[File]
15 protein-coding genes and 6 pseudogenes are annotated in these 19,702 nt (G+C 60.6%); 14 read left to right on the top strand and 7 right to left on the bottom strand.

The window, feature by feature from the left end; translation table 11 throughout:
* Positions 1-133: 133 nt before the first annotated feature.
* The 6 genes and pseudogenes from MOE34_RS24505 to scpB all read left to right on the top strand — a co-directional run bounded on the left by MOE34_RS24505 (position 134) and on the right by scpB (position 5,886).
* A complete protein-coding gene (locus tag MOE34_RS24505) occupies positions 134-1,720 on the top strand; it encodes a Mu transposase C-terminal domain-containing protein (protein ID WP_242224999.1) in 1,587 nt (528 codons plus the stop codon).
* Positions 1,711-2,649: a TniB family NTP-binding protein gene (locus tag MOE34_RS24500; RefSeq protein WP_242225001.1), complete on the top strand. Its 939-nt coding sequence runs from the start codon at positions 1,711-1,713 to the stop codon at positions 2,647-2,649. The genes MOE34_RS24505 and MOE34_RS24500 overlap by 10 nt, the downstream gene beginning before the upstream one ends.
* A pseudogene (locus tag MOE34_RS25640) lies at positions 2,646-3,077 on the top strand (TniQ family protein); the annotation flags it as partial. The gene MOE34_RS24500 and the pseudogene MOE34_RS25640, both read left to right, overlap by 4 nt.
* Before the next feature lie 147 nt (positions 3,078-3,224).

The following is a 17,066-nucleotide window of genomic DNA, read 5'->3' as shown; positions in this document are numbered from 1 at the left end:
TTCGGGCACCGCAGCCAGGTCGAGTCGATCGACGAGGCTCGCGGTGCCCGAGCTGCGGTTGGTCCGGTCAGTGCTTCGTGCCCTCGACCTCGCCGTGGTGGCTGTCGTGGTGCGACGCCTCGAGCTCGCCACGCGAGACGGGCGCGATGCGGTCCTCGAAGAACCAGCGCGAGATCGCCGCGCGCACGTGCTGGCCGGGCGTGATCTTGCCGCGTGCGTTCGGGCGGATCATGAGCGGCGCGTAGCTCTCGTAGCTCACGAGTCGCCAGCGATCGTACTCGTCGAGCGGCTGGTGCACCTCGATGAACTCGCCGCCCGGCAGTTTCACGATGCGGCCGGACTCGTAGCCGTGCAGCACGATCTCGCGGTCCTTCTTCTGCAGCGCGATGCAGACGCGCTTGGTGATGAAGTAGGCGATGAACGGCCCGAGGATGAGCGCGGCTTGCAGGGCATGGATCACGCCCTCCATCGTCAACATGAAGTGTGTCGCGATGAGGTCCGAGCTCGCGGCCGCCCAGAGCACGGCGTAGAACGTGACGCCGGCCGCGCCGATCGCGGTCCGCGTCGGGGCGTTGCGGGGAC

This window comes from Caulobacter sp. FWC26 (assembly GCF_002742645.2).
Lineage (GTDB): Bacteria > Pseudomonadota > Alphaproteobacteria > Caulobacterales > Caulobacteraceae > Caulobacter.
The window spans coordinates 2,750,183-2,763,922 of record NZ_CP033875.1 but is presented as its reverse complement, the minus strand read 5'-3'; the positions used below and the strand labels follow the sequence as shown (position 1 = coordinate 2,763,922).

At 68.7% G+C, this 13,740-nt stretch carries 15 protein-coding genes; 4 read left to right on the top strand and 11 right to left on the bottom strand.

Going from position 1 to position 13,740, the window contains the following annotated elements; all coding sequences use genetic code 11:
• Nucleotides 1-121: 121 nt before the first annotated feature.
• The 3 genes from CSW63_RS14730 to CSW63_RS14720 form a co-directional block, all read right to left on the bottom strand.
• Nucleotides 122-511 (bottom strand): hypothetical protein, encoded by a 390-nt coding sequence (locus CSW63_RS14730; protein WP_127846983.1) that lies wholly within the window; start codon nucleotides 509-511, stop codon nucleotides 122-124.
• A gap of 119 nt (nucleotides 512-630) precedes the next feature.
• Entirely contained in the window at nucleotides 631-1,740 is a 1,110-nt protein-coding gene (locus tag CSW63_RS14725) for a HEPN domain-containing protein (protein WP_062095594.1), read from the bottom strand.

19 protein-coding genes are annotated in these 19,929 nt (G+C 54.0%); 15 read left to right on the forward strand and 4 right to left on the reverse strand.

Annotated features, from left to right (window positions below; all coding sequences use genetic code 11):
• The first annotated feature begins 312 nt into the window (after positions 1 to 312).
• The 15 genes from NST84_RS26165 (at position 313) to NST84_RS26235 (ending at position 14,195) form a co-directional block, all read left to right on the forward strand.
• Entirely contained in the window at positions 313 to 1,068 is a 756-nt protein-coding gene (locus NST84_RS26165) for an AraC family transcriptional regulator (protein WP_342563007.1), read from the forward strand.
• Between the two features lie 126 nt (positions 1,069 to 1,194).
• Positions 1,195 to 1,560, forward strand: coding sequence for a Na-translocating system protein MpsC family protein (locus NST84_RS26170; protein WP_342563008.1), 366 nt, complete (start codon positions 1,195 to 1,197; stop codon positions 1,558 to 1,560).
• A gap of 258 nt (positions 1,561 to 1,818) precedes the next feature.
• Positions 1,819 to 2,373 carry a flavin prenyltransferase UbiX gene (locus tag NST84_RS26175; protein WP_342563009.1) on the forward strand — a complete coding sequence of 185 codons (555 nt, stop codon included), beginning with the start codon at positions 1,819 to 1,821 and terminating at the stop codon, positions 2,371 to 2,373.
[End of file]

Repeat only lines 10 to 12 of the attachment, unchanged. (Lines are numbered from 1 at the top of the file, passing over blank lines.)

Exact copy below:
TTCGGGCACCGCAGCCAGGTCGAGTCGATCGACGAGGCTCGCGGTGCCCGAGCTGCGGTTGGTCCGGTCAGTGCTTCGTGCCCTCGACCTCGCCGTGGTGGCTGTCGTGGTGCGACGCCTCGAGCTCGCCACGCGAGACGGGCGCGATGCGGTCCTCGAAGAACCAGCGCGAGATCGCCGCGCGCACGTGCTGGCCGGGCGTGATCTTGCCGCGTGCGTTCGGGCGGATCATGAGCGGCGCGTAGCTCTCGTAGCTCACGAGTCGCCAGCGATCGTACTCGTCGAGCGGCTGGTGCACCTCGATGAACTCGCCGCCCGGCAGTTTCACGATGCGGCCGGACTCGTAGCCGTGCAGCACGATCTCGCGGTCCTTCTTCTGCAGCGCGATGCAGACGCGCTTGGTGATGAAGTAGGCGATGAACGGCCCGAGGATGAGCGCGGCTTGCAGGGCATGGATCACGCCCTCCATCGTCAACATGAAGTGTGTCGCGATGAGGTCCGAGCTCGCGGCCGCCCAGAGCACGGCGTAGAACGTGACGCCGGCCGCGCCGATCGCGGTCCGCGTCGGGGCGTTGCGGGGAC

This window comes from Caulobacter sp. FWC26 (assembly GCF_002742645.2).
Lineage (GTDB): Bacteria > Pseudomonadota > Alphaproteobacteria > Caulobacterales > Caulobacteraceae > Caulobacter.